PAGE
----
Philip R. JOELSON, Plaintiff-Appellant, v. UNITED STATES of America, et al., Defendants-Appellees.
In 1978, Congress passed the Bankruptcy Reform Act, which “sought to separate the administrative duties in bankruptcy from the judicial tasks, leaving the bankruptcy judges free to resolve disputes untainted by knowledge of administrative matters unnecessary and perhaps prejudicial to an impartial judicial determination.” H.R.Rep. No. 764, 99th Cong., 2d Sess. 18 (1986), reprinted in 1986 U.S.C.C.A.N. 5227, 5230. As part of this process, Congress created the U.S. Trustee Pilot Program within the Department of Justice to “aid in the administration of bankruptcy cases, a task which the courts had previously performed.” In re Revco D.S., Inc., 898 F.2d 498, 500 (6th Cir.1990). By 1986, a permanent nationwide program was in place. Under that program, the United States Attorney General appoints a U.S. Trustee in each of twenty-one regions across the country. 28 U.S.C. § 581(a). Each U.S. Trustee is, in turn, responsible for establishing, maintaining, and supervising a panel of private trustees who are eligible and available to serve as trustees in cases filed under Chapter 7 of the Bankruptcy Code. 28 U.S.C. § 586(a)(1).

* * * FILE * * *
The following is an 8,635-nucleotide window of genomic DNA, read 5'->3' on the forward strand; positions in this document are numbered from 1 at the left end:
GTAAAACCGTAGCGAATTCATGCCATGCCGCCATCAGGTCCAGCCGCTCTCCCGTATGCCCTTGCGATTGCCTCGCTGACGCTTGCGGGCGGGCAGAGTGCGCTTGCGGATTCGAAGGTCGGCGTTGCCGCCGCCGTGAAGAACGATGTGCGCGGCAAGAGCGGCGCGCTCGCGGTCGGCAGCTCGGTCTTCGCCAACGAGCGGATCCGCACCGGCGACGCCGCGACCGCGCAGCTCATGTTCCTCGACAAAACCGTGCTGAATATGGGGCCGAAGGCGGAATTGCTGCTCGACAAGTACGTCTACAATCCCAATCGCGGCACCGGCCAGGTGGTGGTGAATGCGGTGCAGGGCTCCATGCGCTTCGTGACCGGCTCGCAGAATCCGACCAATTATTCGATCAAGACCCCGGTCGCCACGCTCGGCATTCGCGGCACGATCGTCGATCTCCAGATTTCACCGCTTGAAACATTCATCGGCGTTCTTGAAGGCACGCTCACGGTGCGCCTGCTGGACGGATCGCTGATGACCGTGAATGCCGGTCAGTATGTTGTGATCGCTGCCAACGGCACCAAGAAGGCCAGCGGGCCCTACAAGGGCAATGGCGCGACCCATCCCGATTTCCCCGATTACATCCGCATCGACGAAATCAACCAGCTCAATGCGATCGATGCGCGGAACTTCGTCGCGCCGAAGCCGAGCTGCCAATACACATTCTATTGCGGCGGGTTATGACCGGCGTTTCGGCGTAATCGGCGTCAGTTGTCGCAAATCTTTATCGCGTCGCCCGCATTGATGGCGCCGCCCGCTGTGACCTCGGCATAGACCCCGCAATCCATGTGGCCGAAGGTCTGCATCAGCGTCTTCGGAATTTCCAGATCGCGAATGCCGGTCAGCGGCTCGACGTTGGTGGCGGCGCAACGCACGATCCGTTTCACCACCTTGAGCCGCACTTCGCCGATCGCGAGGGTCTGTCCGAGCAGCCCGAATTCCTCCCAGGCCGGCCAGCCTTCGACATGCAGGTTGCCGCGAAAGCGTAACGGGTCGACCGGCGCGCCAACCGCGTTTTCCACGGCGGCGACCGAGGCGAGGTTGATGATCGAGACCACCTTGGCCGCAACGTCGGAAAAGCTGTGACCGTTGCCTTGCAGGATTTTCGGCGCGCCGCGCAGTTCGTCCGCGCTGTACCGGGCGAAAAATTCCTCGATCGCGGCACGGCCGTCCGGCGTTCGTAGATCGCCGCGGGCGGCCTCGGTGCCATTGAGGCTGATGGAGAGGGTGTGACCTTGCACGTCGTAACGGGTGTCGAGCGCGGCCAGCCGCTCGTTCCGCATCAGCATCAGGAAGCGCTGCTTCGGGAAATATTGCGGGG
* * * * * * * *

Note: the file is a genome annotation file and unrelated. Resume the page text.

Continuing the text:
Philip R. Joelson, the plaintiff in this case, served as a member of the Panel of Chapter 7 Bankruptcy Trustees for the Northern District of Ohio for many years. Joelson began serving as a Chapter 7 Trustee in July of 1966, and served continuously in that position until his reappointment in September of 1979 by the Administrative Office of the U.S. Courts. After the U.S. Trustee Program was certified in the Northern District of Ohio on April 5, 1988, the U.S. Trustee for the Districts of Ohio and Michigan (Region 9) appointed Joelson to the region's Chapter 7 Trustee Panel effective May 4, 1988. In a notice of provisional appointment which preceded final approval of Joelson's appointment, the U.S. Trustee informed Joelson that his appointment was subject to discretionary termination “at any time for reasons associated with [his] application or background check, or for unsatisfactory performance.” Joelson served as a member of the panel until March 12, 1992, the date on which he apparently was removed from active case rotation.